Tropical Fruit Discussion / Re: Anyone growing Uvaria Ruffa
« on: November 15, 2023, 03:03:12 AM »
Sorry for the late reply, here they are!
The soil looks very moist, becouse they are freshly watered.
You can see the soursops also, doing well i think.
Checked them for spider mites, did not see any with the magnifier.

Nice looking plant, congrats!

Tropical Fruit Discussion / Anyone growing Uvaria Ruffa
« on: November 11, 2023, 05:07:15 AM »
I have several very sad looking seedlings, that look like they might die any moment now. They are around a year old and are just about 5 -10 cm high. Leaves are light yelowwish green, they do not grow at all anymore, planted in well drained turf.
Can someone give me a hint as to what to do to make them grow? They were in the greenhouse all summer, in dapled shade, now they are inside the house ,on a south facing window.  I have 2 soursops that i started along with the uvaria's, and those although still not doing wonderfull, are growing much better that the uvaria, if that is of any value showing what the conditionds are like.

Tropical Fruit Discussion / Re: Hand Pollination - passiflora decaisneana
« on: November 11, 2023, 02:00:26 AM »
Is the rind thick and edible on this species? My plant had just a few flowers, nothing set, i failed to grow caerulea and alata to flower,  to cross pollinate. Alot of flower buds aborted, plant is growing as normal.

The full tree leaf strip should come right before the tree wakes up from winter.  Around February or March here. 

But you can continue to do it through summer to get more flowers.  But this time dont strip the whole tree.  Just strip back some leaves towards the inside of the tree on big branches where a good fruit will form.

Ive never done a full leaf strip to them, i tend to remove some of the big leaves on the strong outerfacing branches, and leave the weak interior ones have their leaves on, so the plant doesnt get as shocked. I dont know if thats the right thing to do, i may do a more severe leaf strip next year.

I dont know if the biological spring for the plant is in line with our actual spring, since they are mostly consistently growing. One of them now is making a few flower buds and trying to push growth from the bases of apical leaves, without them being removed, the other tree is also growing but not as strong right now.
They do tend to get a discoloration on the leaves towards spring, but ive never had them shed their leaves alone, ive awlays had to interfere and force it, they are evergreen for me .

This article was in my files and it might interest you.

Downloaded and saved! Thank you! Judjing by the pruning done here and on other places ive seen, i am not pruning enough. I will have to do a major prune next year, the canopies are getting too bushy, i just havent had the heart to prune mine like that, seems quite severe but being greenhouse grown in a limited space, will have to do it.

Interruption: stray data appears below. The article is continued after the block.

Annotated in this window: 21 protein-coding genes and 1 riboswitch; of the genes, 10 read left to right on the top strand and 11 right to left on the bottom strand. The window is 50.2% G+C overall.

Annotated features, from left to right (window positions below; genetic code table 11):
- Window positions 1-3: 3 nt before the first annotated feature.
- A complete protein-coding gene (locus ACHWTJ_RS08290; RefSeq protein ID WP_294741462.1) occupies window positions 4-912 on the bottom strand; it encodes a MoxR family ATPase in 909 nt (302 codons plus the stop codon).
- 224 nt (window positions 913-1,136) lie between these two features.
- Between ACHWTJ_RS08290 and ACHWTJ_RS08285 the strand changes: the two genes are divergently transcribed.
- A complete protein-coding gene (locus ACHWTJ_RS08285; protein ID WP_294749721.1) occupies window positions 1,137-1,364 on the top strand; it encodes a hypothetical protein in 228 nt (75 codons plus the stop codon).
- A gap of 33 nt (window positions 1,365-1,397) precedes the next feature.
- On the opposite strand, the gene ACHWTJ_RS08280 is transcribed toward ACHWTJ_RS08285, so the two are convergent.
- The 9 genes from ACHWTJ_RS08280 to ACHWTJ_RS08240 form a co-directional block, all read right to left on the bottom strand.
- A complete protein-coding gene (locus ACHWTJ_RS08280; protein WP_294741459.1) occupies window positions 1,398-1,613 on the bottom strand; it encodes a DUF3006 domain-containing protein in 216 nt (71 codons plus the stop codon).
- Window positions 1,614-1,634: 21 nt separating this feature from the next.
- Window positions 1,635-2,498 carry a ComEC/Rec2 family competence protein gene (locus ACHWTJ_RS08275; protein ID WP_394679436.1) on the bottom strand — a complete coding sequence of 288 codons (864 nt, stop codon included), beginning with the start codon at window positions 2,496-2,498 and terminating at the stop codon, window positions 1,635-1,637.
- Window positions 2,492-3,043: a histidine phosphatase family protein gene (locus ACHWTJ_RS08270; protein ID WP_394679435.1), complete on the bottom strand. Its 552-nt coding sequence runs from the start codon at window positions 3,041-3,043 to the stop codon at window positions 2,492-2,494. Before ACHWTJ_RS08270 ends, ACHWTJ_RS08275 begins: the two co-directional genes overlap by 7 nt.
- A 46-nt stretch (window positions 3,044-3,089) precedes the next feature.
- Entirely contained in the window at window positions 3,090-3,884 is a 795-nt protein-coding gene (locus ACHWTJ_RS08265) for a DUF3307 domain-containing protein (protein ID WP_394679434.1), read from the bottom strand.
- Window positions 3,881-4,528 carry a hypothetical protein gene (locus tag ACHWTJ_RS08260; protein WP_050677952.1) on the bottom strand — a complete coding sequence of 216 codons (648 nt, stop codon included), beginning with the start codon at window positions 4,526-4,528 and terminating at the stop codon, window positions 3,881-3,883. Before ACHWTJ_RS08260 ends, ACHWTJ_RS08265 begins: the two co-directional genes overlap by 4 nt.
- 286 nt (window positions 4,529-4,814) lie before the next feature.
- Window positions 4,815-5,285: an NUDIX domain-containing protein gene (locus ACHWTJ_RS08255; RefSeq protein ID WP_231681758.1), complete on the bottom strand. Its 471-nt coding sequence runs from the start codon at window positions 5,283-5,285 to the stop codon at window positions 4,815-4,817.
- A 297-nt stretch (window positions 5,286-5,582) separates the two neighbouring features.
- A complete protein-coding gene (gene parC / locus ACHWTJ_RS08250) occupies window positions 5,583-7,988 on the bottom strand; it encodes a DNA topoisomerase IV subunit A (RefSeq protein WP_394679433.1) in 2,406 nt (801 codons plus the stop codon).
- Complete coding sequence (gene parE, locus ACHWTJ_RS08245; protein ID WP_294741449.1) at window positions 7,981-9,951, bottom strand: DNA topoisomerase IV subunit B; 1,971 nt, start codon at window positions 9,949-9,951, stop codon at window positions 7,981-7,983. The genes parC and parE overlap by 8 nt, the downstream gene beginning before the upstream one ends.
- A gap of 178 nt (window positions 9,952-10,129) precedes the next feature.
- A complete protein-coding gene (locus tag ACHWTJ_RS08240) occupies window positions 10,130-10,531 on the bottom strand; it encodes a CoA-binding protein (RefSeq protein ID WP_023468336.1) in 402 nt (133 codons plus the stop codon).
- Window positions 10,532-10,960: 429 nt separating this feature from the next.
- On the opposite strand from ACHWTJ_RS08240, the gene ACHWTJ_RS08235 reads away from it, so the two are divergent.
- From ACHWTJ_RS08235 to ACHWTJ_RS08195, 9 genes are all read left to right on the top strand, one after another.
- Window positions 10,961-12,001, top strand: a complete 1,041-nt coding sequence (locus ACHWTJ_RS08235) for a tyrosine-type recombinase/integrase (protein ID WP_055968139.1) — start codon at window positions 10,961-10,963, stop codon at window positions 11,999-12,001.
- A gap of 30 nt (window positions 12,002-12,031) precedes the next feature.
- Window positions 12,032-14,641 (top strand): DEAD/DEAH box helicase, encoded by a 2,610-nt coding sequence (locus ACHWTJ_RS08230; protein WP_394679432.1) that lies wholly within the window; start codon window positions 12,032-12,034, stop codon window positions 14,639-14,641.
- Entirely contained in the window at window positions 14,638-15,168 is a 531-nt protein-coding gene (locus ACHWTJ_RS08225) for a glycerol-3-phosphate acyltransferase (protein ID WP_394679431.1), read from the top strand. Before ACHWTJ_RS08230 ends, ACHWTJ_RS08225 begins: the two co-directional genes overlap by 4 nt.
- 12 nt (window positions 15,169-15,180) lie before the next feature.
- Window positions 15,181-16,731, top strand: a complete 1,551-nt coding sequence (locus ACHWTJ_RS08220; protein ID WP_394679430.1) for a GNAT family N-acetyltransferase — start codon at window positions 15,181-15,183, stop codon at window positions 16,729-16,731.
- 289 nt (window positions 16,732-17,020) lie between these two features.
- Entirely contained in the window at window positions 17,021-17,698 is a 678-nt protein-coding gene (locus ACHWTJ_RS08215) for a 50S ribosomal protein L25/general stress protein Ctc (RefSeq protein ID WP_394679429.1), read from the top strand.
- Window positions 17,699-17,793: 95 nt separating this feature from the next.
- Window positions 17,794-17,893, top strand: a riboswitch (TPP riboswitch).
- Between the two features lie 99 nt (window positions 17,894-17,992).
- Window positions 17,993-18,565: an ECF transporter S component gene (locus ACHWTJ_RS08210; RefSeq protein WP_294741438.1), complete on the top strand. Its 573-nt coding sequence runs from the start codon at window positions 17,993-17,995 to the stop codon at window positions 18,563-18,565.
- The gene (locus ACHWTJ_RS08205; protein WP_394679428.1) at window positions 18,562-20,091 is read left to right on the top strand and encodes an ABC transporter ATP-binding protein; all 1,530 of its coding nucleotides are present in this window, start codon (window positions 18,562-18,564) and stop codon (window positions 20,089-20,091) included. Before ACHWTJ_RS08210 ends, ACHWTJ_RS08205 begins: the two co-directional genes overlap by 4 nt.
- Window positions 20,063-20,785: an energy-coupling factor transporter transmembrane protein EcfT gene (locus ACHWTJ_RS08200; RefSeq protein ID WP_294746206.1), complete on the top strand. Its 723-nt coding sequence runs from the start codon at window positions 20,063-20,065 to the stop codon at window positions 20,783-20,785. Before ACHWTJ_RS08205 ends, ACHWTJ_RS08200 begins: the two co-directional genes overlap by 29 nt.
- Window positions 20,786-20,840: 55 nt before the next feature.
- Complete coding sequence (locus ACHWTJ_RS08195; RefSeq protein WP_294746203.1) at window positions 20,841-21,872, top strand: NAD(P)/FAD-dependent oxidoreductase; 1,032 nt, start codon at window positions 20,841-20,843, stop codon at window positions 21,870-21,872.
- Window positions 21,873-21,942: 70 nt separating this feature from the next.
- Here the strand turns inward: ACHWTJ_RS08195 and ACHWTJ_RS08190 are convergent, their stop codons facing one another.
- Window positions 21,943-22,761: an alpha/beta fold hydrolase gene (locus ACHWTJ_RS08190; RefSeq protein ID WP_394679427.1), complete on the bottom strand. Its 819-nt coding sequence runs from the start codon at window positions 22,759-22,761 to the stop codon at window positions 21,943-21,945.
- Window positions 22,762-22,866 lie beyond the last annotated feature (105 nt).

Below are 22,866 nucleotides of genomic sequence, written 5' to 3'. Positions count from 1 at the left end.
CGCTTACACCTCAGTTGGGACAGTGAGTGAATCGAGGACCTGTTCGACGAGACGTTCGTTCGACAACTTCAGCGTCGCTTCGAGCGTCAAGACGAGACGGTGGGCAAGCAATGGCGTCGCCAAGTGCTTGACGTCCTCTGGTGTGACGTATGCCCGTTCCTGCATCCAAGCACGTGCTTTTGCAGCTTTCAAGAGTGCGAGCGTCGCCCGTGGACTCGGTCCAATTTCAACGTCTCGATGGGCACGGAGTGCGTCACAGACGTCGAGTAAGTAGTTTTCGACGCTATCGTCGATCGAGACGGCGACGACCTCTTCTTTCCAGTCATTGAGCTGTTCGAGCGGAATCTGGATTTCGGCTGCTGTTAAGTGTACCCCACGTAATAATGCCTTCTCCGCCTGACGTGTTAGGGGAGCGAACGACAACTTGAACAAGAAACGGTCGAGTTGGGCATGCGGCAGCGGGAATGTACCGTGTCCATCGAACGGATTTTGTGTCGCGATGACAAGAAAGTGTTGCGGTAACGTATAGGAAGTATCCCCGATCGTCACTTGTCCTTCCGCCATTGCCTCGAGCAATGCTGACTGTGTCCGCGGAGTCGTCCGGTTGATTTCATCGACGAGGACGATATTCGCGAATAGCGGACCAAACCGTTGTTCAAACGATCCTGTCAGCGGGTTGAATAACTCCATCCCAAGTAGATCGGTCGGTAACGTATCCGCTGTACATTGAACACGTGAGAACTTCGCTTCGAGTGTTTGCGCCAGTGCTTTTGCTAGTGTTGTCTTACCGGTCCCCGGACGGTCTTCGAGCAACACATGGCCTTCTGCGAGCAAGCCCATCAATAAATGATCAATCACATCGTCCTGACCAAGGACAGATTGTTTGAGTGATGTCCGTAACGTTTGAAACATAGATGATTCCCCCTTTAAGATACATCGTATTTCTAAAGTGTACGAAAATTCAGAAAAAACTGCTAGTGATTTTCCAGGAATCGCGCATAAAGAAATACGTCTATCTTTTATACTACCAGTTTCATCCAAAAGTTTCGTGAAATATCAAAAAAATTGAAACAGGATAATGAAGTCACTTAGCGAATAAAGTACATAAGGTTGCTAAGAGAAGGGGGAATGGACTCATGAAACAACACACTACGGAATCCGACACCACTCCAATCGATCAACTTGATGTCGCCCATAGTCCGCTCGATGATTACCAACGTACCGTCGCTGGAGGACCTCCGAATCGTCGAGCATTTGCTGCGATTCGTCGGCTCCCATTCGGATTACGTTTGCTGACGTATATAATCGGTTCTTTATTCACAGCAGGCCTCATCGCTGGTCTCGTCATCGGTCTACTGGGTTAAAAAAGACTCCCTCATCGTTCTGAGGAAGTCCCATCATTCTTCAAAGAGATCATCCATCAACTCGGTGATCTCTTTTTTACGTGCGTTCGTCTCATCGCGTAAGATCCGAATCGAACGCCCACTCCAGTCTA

Does someone else do leaf strip to cherimoya, and at which time of the season do you do it? I did once a strip in june, thats our spring here , had a strong bloom after that.

My cherimoya never sees below 53F (12C) or so and flowers like crazy
More good news! I was thinking that they need more cold to triger blooming, since thats what some articles claim.
The low percent of blooms must have been a result of the vety late leaf strip, i remember we had the strongest heat waves in this period also, so this may also have coused it.

Here in the Azores i rarely have hours below 10c and I get very good flowering on the cherimoyas.

Thank you for the feedback! The weak flowering may be due to the time i tried to promote it, i felt it was a bit late at the time. I will do the procedure around may or june next year! Will try to keep the greenhouse a bit cooler for a bit more, but not as cool as i anticipated. 

I usually do not repot any plant, guava also, until the whole root ball is filled nicely with roots. Plants when repoted, first send strong roots that try to go as deep as they can, leading to roots showing tru the drainage holes shortly after repotting. That doesnt mean that the whole soil area has been occupied,  and doesnt mean there is a need for a repot. I always take out of the pot and inspect how tight the roots have grown, if they are pretty netted i repot. Another clue that there is a need for a repot should be the soil drying too fast. The soil check obviously can be harder to do ,if your pot i very big awready.